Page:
While the displacement and relocation of ANY business or residence is traumatic for those directly affected, this town’s lay-out was not really planned…it was just cobbled together as needs arose and then changed. We are now paying the price for such random development. As the old tried but true saying goes: ‘The only constant in life is change’ and change we must if we hope to compete in the 21st century.

    Can we at least agree that the east / west split is still an option and that the hole must be part of the overall plan to create a more walkable / bikeable / vibrant corridor?

  21. Tahoeadvocate says - Posted: September 23, 2012

    The idea was not so tougue-in-cheek. The cost to do something like that might not be as expensive as new road construction. I’ve seen it done on smaller scale or think of it like the concourses at airports. It allows a pedestrian gatherings with retail while there is traffic below.
    As far as random development, SLT started developing in the 1860s with hotels along the Lincoln Hwy (Hwy 50). The area around Hwy 50 at the Stateline to the beach was owned by one family and included both Lakeside Park and the Tahoe Meadows. Lakeside Park was the first subdivision established in 1909. There are properties still standing today from the 1920s. Bike paths and pedestrian walkways are planned for the Lakeside Area to accomodate the tens of thousands for tourists who walk to and use the beach from the core tourist area. IF Hwy 50 IS TO BE REROUTED, we should route it away from those thousands of people who deal with the traffic through the casino area today. Give the people generating tax dollars for the city a more enjoyable area to walk without having to deal with highway traffic.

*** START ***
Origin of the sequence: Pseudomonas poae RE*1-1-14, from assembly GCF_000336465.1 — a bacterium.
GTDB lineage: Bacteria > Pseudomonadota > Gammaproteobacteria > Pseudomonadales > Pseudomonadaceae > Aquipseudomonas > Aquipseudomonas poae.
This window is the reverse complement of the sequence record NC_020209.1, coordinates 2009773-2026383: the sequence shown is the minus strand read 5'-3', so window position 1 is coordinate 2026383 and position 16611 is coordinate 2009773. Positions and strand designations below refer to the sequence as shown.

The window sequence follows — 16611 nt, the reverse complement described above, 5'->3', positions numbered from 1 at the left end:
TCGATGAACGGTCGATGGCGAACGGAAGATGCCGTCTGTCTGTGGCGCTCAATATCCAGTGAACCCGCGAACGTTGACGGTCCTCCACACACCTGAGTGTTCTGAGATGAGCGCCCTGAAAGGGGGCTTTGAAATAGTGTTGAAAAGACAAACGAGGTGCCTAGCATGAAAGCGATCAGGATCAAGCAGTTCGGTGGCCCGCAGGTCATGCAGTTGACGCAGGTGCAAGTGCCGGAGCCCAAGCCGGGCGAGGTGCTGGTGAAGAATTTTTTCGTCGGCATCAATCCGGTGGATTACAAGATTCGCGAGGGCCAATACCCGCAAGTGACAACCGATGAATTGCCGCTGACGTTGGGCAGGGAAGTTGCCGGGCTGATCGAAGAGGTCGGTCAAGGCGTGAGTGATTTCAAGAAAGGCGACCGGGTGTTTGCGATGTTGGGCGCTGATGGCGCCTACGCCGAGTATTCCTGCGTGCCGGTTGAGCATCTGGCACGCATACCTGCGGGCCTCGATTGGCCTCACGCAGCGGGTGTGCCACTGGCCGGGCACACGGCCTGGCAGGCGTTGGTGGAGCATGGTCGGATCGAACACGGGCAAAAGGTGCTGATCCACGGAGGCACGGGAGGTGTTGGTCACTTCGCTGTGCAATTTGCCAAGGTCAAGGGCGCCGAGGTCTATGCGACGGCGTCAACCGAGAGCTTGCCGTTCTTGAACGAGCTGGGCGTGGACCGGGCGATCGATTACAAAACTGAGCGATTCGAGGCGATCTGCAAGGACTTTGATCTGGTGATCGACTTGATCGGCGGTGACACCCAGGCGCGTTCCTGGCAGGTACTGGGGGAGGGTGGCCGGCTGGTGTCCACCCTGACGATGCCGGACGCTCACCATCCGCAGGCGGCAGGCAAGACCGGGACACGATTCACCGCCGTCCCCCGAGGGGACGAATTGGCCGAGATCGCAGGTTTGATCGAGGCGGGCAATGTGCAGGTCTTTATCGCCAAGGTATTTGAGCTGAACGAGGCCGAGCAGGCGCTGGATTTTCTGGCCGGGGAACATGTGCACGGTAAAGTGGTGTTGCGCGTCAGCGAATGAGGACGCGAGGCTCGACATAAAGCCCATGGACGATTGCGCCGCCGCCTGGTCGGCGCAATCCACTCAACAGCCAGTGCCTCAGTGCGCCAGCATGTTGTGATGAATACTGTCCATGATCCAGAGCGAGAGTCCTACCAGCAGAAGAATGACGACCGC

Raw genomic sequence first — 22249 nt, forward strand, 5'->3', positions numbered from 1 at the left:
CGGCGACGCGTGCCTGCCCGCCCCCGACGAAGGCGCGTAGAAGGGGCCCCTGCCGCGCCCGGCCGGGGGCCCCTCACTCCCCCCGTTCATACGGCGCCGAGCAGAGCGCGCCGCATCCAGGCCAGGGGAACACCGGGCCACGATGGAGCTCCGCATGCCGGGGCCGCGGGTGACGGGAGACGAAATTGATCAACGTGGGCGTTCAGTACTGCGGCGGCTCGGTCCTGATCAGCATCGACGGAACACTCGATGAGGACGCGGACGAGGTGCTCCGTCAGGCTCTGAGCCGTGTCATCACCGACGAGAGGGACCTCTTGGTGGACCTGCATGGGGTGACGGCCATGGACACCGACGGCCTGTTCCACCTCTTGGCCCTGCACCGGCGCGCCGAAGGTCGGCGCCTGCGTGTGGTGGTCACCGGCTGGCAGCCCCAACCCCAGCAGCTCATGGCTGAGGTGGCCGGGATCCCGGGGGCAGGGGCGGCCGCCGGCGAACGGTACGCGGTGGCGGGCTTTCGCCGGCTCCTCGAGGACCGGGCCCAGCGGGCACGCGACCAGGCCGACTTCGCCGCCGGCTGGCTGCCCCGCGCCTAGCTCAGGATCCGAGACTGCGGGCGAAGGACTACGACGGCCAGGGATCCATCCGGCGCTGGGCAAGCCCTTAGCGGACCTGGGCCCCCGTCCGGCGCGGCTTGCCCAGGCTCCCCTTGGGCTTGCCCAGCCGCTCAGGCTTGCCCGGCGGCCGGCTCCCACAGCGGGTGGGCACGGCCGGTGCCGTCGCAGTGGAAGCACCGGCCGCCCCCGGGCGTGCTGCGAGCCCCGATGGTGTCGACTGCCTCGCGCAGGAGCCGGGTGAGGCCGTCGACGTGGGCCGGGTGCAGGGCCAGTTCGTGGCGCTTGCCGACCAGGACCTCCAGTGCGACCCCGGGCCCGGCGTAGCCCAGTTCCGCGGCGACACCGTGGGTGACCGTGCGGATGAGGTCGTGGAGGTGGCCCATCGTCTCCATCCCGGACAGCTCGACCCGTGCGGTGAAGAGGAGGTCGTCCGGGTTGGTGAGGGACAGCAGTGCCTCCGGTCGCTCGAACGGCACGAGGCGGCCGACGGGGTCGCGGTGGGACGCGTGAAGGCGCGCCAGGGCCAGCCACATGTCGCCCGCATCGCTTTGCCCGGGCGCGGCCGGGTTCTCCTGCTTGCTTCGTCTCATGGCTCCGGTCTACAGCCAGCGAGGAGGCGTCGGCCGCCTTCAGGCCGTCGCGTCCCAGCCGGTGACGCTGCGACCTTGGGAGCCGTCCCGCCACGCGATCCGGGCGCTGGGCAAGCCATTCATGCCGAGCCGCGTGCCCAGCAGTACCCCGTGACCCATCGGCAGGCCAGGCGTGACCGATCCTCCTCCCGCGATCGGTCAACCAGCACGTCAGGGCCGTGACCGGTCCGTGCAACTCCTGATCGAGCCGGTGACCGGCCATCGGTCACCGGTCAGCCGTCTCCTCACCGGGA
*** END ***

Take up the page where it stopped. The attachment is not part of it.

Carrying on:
22. Tahoeadvocate says - Posted: September 23, 2012

    Tom—-I’ve put some further thought into the elevated pedestrian space idea. It has to cost less than road construction anywhere. It would be unique for a mountain resort. Stroll the area while looking at the mountains and lake without fear of being hit by a car. It would interconnect all the properties in the core area as It would takes tens of thousands of people and get them away from the highway traffic while giving the bi-state area an event venue equal to no other. Walk indoors from your hotel room to the gondola. Walk indoors to the ???? (whatever becomes of the TAHOLE). The pedestrian space could be designed to be an open roof in the summer while closed in the winter. The more I think about it the more I like it.
    It also eliminates the battleground between the people who want the loop road and those who don’t. This way there is no loop.

  23. Tahoeadvocate says - Posted: September 23, 2012

    More thoughts…. At the South end, don’t stop at Park Avenue but continue it down to the area around Pioneer Trail. This gives a raised pedestrian area with protected access to the businesses in that area as well such as the Crescent V shopping center, the Holiday Inn Express, Park Tahoe, the Naked Fish Restaurant, etc. thereby integrating all the businesses along this core area with the traffic flowing beneath the walkway area.